AI is already changing our lives; from expert systems which predict the weather and the stock market, to facial recognition and internet search results. Its application is growing more extensive. Some uses of AI are relatively low risk, such as suggesting the next song to play on our Spotify playlist. Others are potentially life changing like predicting cancer from a scan or identifying a terrorist.
Some uses of AI seem low risk but have huge societal consequences, such as predicting posts in a Facebook feed. Optimising these models for maximum engagement has unintentionally led to incendiary posts being prioritised. It has also led to the massive proliferation of conspiracy theories. Join our webinar on October 13 specially for Board and Exec team members to learn about the practical applications of AI in financial services, its challenges, data ethics and what to expect at each stage of the AI maturity curve.
There has been a lot of publicity about the problems associated with trusting AI. There is an active community of researchers and engineers who are working towards making AI more beneficial to humans. Briefly, the problems with AI come from creators of AI datasets and systems where ethical implications are not considered, and/or unintended biases in data and models are not mitigated.
Arguably, we should not be using AI at all for some purposes, e.g. predicting attractiveness from a portrait photo. However, what is more of a problem is that models are trained on data, and they absorb biases from that data. This can lead to outcomes which are unfair. For example, studies show that speech recognition systems work far worse on women’s voices.
This is Human+
There is not one single solution to fixing AI. However, one of the most important aspects of improving the reliability of AI is making it safe and beneficial to humans. It should not treat it as an isolated ‘black box’ expert. Instead, if we put humans in the centre of a system which leverages AI when appropriate and under human supervision, we could harness the best aspects of both human and artificial intelligence.
This human-centred AI is known as “human-in-the loop”. At Aveni, we call it Human+. Our free whitepaper discusses this concept in full details. We design and investigate new forms of human-AI experiences and interactions. This enhance and expand human capabilities for the good of our products, clients, and society at large. Ultimately, the impacts of AI and its long-term success depends upon our acknowledgement that people are critical in its design, operation, and use. We take an interdisciplinary approach that involves specialists in natural language processing, human-computer interaction, computer-supported cooperative work, data visualisation, and design in the context of AI.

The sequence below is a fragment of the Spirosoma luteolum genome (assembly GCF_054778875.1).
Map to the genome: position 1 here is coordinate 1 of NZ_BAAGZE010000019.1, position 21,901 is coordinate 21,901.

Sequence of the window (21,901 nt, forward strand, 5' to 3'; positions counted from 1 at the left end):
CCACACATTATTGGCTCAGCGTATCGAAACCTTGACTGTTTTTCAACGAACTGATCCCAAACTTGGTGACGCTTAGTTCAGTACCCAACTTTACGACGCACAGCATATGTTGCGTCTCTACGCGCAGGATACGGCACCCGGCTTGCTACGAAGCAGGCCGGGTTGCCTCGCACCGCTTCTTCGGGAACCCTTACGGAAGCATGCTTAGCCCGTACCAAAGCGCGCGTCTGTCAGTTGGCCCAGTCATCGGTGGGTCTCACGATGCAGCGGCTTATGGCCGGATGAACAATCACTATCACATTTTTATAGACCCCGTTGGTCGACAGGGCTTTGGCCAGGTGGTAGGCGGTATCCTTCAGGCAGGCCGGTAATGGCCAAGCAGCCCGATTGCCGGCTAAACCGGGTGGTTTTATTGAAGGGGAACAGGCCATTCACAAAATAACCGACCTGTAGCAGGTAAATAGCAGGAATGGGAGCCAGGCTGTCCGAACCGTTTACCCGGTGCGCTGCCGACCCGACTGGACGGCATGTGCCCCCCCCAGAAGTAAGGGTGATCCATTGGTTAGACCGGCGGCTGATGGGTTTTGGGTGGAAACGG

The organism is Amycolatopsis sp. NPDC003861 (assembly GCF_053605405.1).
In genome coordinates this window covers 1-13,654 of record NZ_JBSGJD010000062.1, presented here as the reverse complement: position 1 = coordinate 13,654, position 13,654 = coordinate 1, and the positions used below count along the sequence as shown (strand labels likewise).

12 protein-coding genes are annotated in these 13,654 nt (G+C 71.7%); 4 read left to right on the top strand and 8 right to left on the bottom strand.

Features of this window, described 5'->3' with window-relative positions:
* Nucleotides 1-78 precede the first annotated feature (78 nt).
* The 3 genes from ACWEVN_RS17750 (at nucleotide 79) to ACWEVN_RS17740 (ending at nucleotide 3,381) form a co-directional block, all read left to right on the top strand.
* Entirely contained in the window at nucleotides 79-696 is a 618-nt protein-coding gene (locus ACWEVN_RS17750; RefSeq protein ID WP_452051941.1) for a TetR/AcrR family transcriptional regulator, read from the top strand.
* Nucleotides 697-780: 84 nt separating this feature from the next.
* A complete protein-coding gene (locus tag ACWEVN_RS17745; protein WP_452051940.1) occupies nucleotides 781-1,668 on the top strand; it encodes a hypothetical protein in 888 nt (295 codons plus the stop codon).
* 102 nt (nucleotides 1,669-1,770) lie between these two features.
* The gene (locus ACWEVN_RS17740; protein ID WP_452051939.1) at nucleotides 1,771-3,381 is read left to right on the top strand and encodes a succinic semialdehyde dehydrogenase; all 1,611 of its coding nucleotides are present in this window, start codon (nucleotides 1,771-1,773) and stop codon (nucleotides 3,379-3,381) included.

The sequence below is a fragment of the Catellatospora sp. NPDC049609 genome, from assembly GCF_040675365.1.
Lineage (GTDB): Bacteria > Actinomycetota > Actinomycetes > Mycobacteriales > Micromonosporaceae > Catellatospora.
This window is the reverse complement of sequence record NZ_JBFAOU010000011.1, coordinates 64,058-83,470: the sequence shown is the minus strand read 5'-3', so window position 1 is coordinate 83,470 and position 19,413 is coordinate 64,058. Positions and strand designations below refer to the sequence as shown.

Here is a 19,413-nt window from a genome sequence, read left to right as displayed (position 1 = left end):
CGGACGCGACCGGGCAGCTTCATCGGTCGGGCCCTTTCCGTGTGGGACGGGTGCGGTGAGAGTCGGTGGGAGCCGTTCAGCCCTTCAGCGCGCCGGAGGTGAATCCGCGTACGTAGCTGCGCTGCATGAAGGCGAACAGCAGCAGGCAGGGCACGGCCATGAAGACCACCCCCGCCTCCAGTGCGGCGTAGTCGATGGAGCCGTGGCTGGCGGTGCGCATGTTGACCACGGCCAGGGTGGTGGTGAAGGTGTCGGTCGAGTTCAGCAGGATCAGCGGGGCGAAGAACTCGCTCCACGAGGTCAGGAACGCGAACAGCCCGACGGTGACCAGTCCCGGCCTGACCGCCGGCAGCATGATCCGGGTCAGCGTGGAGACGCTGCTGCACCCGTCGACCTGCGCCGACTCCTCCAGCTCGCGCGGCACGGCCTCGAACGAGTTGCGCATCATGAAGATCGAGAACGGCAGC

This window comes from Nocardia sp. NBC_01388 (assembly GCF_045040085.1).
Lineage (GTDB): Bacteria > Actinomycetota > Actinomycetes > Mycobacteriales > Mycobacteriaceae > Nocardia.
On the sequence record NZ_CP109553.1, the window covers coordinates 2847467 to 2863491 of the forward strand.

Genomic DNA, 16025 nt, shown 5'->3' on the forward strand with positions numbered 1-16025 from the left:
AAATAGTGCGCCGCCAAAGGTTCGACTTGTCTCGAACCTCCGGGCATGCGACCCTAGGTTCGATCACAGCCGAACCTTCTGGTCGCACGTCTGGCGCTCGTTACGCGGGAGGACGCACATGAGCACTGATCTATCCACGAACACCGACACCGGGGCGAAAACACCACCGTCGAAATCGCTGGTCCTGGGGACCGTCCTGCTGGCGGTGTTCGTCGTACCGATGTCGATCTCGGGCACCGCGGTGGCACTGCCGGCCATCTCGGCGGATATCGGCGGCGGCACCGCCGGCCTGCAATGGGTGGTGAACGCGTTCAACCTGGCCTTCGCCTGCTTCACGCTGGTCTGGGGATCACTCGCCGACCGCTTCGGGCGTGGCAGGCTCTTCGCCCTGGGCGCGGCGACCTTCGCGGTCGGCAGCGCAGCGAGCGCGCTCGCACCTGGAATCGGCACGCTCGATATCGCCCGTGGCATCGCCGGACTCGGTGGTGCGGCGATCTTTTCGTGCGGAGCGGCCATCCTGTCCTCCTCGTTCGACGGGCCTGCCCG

We adhere to the core value that human-in-the loop is better than either human or AI in isolation. In so doing, we develop novel user experiences and visualisations that foster human-AI collaboration. This helps fulfil its destiny: to be a natural extension of human intelligence, helping humans and organisations make wiser decisions. Human+ is a partnership in which people will take the role of specification, goal setting, high-level creativity, curation, and oversight. In this partnership, the AI augments human abilities through being able to absorb large amounts of low-level details. It also synthesise across many features and data points and do this quickly.
Our models are explainable to human operators, and we incorporate human feedback in their continual development.
Keeping humans in the loop
Human-in-the-loop is a branch of AI that brings together AI and human intelligence to create machine learning (ML) models. It’s when humans are involved with setting up the systems, tuning and testing the model. This improves decision-making, and an actioning of the decisions it suggests. The tuning and testing stage is what makes AI systems smarter, more robust and more accurate through use.
With human-in-the-loop machine learning, businesses can enhance and expand their capabilities with trustworthy AI systems whilst humans set and control the level of automation. Simpler, less critical tasks can be fully automated, and more complex decisions can operate under close human supervision.
One of the key problems is that machine learning can take time to achieve a certain level of accuracy. It needs to process lots of training data to learn over time how to make decisions, potentially delaying businesses that are adopting it for the first time.
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